If EOT could gain a wider audience it could make a real difference to a lot of people. I just wanted to bring you up to speed and let you know a bit more about how tough it has been and continues to be to keep this show on the road.

Prof. Krashen: Jason, you are certainly free to use the quote you used, because I posted it. It is public domain. As for more, it might now be a good time to talk about details. I have looked through some of our previous correspondence, but it might be easier to have an organized written discussion with you.  

JW: OK, thanks, I was just a tad concerned about chopping out the caveat and making a flowing sentence on your behalf.

Thanks for offering to have a written discussion. I hope I can explain in words that make sense to you (I'm not academically trained).

I will answer your questions below:

Prof. Krashen: FIRST: the organization of EOT (1) worksheets (match word to picture, etc): Can you provide me with a succinct list of the activities? 

JW: The learner works alone or is guided through the exercises in the worksheets for each lesson. There are 120 lesson plans over six levels and each lesson plan has between four and seven exercises or activities that involve the learner using the target language for the lesson. I'm not sure if you want to see all of the exercises (oo's) or the rubrics for each lesson? The ebooks sent you links to download will show you exactly what kind of activities the learners engage in. I sent you three versions of our materials, self-study (SS), one-to-one (OO) and for teachers to use with groups (TD). I have also attached a product summary/publisher proposal which was written by a publishing agent and it should give you a better idea of the scope of the courses, there are sample lesson plans with activities and some course overviews. But do please elaborate re: the activities? I hope this helps.

Prof. Krashen: (2) Conversations with native speakers who are NOT teachers. Conversations can be on any topic. Is this correct? 

JW: That is correct. The learner studies the target language either alone or with a teacher in a class or one to one in preparation for a series of conversations with fluent or native speakers of English who do not need to be teachers. The conversation needs to start on the topic of the lesson and using the questions from the final 'Out There' task (the speaking task) that are either provided (lower levels) or created by the learner themselves. Once the conversation is underway and the questions have been answered the topic can and does often change or become developed. We suggest learners have between four to six conversations with different people per lesson. The conversations can be very short (lower levels) or can stretch out a bit (higher levels).

Prof. Krashen: (3) Sessions with teachers. Please describe. Are these related to the worksheets? 

JW: Yes, teachers can teach using the worksheets in the classroom like a conventional class and then take the learners out into the town or city to do the speaking task with local people (in English speaking locations) or the students can go online and speak to English speaking friends using services such as Skype (free web telephony). They can also upload the materials to online virtual classrooms and teach there.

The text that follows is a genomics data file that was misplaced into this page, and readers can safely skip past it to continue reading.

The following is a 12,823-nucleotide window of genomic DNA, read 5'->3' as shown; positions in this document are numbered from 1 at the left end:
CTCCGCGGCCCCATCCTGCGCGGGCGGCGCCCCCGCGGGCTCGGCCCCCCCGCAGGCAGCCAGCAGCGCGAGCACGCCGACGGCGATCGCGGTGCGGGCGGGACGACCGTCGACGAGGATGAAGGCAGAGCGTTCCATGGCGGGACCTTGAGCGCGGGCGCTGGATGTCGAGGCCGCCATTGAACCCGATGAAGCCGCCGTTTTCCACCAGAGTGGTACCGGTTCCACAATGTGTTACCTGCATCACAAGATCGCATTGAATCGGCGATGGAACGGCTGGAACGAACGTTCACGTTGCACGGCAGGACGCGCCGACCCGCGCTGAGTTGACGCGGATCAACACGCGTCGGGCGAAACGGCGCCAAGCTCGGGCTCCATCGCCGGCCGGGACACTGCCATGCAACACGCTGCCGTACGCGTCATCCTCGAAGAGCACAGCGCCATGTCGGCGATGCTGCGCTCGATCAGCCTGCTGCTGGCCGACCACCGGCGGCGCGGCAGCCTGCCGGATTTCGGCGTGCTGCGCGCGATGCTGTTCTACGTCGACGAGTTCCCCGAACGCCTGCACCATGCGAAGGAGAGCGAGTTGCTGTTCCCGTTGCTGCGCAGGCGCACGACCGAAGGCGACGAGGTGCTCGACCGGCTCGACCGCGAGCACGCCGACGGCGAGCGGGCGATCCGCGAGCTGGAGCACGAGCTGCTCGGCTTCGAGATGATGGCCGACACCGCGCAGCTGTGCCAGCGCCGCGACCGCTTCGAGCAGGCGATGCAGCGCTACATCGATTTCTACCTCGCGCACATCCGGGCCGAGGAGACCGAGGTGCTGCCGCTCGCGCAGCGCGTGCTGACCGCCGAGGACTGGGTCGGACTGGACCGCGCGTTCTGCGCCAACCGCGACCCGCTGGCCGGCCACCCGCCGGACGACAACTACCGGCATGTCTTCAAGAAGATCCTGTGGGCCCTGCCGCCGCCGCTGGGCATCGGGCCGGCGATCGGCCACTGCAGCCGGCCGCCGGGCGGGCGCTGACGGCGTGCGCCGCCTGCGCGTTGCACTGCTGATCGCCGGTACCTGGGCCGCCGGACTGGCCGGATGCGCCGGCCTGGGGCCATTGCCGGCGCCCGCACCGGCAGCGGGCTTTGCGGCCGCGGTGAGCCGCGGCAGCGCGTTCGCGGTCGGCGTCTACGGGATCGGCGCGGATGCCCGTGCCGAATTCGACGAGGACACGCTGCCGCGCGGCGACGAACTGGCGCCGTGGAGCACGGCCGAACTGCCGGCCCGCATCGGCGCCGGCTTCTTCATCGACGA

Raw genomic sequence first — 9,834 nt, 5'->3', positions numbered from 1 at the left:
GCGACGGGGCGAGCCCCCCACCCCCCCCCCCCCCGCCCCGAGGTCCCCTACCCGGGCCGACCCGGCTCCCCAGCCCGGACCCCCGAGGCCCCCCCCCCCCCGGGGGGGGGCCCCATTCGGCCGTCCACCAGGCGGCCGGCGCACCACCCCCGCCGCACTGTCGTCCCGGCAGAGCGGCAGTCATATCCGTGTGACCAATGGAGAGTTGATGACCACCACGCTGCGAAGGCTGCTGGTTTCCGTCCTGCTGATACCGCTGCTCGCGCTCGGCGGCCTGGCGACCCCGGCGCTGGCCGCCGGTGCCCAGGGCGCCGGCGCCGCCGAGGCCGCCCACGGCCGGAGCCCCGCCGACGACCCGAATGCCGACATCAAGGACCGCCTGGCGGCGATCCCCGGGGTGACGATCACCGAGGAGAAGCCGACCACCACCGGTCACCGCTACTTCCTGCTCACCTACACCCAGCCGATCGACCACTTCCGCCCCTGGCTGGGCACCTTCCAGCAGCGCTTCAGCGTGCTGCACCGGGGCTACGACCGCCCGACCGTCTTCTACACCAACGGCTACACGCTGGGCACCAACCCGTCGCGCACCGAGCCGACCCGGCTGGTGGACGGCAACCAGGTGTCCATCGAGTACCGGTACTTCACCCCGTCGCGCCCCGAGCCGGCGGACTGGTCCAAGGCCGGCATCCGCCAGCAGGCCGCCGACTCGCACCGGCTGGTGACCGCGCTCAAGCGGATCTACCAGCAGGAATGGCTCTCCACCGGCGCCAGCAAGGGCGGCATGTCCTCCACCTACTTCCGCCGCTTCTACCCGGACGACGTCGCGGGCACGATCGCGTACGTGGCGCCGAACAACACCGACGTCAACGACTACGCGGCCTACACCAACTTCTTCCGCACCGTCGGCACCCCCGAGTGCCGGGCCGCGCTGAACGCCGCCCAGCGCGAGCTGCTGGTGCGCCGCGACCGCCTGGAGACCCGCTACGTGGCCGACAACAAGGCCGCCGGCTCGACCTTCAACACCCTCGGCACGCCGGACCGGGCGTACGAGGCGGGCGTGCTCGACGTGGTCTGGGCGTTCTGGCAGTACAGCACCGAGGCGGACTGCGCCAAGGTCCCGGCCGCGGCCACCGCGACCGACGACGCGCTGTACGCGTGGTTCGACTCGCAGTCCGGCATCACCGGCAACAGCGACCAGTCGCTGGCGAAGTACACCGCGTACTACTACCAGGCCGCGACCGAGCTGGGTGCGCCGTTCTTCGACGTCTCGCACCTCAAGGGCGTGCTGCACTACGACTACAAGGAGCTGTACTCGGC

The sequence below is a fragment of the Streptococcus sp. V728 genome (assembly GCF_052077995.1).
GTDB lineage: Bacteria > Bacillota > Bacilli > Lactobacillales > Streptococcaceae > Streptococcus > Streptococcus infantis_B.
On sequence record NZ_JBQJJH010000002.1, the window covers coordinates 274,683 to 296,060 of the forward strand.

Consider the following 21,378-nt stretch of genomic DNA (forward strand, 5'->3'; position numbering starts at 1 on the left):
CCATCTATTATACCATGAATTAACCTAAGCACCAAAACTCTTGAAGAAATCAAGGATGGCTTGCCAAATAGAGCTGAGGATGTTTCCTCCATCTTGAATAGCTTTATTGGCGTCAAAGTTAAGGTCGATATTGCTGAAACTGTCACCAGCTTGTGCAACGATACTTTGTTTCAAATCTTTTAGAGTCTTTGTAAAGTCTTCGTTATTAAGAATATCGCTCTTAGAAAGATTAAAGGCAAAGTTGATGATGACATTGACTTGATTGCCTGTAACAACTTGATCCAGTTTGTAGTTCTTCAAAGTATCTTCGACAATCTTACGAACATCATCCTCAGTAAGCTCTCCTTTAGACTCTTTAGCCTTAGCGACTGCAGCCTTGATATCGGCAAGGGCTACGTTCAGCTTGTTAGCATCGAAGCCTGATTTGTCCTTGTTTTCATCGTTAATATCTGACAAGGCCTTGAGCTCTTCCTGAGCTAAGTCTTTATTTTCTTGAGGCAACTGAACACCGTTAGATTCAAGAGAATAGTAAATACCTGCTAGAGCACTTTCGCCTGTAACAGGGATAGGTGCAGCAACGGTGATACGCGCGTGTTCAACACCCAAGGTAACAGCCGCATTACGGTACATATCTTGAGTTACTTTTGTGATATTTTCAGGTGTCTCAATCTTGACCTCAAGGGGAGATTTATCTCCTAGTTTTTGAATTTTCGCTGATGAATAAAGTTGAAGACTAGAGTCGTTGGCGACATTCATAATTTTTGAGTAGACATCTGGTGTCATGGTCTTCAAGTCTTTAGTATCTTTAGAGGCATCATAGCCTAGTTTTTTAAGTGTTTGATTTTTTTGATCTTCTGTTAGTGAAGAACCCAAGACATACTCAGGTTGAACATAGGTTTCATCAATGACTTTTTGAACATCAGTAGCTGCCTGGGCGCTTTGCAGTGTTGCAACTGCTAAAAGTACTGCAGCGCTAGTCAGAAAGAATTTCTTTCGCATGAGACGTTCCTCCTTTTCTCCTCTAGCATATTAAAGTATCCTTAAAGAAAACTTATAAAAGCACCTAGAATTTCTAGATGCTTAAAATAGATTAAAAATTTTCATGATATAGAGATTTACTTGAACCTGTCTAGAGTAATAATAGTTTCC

The TD materials are the original ones we have mainly used in London over the last 9 years.

They were rewritten and then adapted to create the self-study and one-to-one/online materials (which are almost identical and can be used together, for example a teacher might require a student to work alone and then provide some tuition with the same course book).

These are the various ways we and others have successfully used the materials:

1. Normal language class group in a classroom

2. Normal language class starting in a quiet public place or café

3. Online virtual classroom group

4. One-to-one in person

5. One-to-one online

6. Self-study offline

7. Self-study online

The worksheets include reading exercises (many in the higher levels have licenced content from the Guardian newspaper) and the Beginner, Elementary and Intermediate self-study and one-to-one courses come with audio for listening exercises that are part of the worksheet exercises.

Finally, there are what we call 'social media tools' and 'copy kits'. These are sentences that online users can copy and paste into their text chat box when they first introduce themselves to potential English speaking friends. The messages just say that they want to be friends and want to practise with the person, that they will only take a few minutes of their time each time they contact them and that they will then say 'bye'. So reassuring the English speaker that a) there is a plan and b) it will be quick and focused and not waste their time or make them feel awkward or that their time is being abused. The copy kits are some exercises that require some information to be with the English speaker to make the conversation flow.